Historically HFCS has only been used in the US because of inflated sugar prices here due to tariffs, this isn't the case in Mexico, and up until recently it remained cheaper to use sugar. Even at current prices the price differential is pretty marginal so there isn't a big rush to make the switch. As you say, from a production perspective it isn't a big deal, although I think its a non-trivial change from a logistics perspective - so why make that investment if you aren't sure Sugar will stay priced where it is.

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Thank you. I don't understand why use of HFCS in Mexico is lagging the US. Aren't the major bottling facilities for Coke in Mexico fairly up to date? There would be very little retooling involved to get a bottling line to feed HFCS instead of a solution of refined sugar.

Generally, HFCS is used much less frequently in Mexico than it is in the USA. Your post appears to assume 1) that the use of HFCS is more 'up to date' than is the use of sugar. That position really doesn't make sense to me.

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Generally, HFCS is used much less frequently in Mexico than it is in the USA. Your post appears to assume 1) that the use of HFCS is more 'up to date' than is the use of sugar. That position really doesn't make sense to me.

Well, in the US, HFCS is certainly the most "up to date" from an industrial production/packaging technology standpoint. I'm not making a judgement about how public opinion might make HFCS seem less attractive to consumers.

 

AB points out something I wasn't aware of which is that the economics of sugar vs. HFCS are quite different in Mexico. Without the economic driver there is no reason to change the technology.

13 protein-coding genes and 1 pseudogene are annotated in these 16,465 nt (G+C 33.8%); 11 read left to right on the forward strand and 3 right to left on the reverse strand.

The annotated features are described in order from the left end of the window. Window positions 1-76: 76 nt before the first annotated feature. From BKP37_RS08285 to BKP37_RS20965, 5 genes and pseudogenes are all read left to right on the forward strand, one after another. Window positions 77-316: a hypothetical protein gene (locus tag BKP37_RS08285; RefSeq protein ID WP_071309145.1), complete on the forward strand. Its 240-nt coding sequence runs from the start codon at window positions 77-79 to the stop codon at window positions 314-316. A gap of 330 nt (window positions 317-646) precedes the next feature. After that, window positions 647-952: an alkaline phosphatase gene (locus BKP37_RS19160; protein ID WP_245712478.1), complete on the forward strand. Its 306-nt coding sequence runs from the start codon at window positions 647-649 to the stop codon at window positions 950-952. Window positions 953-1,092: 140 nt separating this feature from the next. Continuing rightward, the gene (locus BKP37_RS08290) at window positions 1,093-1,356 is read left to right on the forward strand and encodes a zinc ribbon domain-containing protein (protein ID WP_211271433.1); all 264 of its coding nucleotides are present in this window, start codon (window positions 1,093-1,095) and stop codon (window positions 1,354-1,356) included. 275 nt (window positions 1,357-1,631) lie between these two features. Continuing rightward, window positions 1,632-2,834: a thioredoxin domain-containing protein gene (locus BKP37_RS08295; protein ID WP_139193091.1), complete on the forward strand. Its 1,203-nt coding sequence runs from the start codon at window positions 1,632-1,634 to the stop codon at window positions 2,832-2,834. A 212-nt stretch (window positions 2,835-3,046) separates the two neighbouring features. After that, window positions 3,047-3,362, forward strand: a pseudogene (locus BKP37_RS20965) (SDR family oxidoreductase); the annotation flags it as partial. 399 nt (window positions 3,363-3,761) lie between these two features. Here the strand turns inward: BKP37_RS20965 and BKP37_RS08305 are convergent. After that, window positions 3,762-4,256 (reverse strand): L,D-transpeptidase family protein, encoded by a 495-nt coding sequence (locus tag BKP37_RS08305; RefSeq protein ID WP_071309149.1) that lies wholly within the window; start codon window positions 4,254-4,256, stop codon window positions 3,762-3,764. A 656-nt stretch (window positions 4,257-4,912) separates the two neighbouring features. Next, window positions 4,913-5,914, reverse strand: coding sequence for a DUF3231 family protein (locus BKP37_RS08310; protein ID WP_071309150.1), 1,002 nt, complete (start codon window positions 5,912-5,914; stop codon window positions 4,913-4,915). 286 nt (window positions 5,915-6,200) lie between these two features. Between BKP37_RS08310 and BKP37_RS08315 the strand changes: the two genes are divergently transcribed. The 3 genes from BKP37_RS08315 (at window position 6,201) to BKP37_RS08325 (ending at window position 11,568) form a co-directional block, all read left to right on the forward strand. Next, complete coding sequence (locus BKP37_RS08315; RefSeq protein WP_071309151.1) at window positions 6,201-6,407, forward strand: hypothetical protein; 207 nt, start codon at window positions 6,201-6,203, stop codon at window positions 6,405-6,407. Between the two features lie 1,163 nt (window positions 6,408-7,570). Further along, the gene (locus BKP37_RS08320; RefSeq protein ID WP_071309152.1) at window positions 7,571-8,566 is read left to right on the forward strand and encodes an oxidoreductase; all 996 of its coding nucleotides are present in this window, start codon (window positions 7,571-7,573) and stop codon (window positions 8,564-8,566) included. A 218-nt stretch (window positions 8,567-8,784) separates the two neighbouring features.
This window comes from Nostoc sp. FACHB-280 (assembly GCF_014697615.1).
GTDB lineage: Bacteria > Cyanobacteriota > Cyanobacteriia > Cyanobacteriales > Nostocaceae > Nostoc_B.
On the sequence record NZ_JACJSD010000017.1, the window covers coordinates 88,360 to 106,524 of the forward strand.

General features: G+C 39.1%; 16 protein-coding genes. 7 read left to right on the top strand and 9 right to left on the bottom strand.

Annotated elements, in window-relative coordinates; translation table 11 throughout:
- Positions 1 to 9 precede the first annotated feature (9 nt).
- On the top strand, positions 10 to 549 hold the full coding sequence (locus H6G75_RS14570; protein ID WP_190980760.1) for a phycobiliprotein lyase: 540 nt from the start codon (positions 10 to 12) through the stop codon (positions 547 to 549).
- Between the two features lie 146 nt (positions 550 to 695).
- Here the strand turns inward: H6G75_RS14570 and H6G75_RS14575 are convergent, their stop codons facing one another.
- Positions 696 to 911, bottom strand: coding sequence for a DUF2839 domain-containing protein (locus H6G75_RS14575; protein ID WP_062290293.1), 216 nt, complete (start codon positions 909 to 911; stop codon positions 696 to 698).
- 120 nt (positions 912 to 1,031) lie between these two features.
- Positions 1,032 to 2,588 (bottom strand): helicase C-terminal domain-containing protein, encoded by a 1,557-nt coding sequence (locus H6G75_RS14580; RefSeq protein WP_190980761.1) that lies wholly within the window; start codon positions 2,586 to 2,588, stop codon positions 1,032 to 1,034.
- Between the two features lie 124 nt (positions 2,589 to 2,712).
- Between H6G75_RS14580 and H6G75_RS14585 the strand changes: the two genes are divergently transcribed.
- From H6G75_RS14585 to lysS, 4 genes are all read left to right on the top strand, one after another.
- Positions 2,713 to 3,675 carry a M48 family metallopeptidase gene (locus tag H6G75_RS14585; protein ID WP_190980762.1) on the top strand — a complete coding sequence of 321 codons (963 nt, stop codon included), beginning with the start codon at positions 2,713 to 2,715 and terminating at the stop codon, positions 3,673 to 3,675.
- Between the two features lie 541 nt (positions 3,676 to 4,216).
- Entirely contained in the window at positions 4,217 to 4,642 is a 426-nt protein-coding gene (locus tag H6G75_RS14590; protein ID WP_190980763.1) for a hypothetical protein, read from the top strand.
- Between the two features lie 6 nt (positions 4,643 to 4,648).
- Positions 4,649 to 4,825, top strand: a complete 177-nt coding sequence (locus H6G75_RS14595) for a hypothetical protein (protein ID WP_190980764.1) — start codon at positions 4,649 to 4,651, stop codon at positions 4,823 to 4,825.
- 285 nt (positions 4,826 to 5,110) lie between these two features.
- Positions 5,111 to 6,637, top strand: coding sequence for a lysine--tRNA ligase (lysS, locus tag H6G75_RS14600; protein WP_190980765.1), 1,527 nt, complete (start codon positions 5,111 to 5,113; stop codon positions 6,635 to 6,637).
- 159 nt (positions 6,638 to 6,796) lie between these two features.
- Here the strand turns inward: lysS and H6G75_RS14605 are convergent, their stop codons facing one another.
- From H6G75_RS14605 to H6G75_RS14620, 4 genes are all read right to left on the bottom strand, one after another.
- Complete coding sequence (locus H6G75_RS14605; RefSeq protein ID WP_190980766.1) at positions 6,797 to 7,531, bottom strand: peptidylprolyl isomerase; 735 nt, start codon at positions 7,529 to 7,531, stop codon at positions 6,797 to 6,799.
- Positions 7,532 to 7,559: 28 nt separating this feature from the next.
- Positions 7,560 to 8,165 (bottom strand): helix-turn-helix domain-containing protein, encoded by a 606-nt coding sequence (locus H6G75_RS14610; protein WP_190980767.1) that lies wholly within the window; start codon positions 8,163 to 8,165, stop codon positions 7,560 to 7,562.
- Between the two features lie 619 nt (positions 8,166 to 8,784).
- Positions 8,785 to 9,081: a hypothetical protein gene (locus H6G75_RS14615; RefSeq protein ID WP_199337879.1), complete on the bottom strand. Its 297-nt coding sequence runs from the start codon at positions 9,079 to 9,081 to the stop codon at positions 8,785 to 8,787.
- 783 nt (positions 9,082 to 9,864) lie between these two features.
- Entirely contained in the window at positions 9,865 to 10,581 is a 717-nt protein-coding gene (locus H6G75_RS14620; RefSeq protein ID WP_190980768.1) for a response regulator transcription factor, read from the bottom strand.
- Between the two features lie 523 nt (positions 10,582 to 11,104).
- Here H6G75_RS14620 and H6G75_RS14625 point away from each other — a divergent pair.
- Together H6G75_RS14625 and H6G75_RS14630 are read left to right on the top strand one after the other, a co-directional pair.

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Generally, HFCS is used much less frequently in Mexico than it is in the USA. Your post appears to assume 1) that the use of HFCS is more 'up to date' than is the use of sugar. That position really doesn't make sense to me.

Well, in the US, HFCS is certainly the most "up to date" from an industrial production/packaging technology standpoint. I'm not making a judgement about how public opinion might make HFCS seem less attractive to consumers.

 

AB points out something I wasn't aware of which is that the economics of sugar vs. HFCS are quite different in Mexico. Without the economic driver there is no reason to change the technology.

Yeah if our Sugar policy consisted of something more than "Keep a few families in South Florida crazy rich, and maybe hopefully fuck Castro" HFCS wouldn't even exist.

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Yeah if our Sugar policy consisted of something more than "Keep a few families in South Florida crazy rich, and maybe hopefully fuck Castro" HFCS wouldn't even exist.

The policy is keeping a few families in the Twin Cities area crazy rich as well.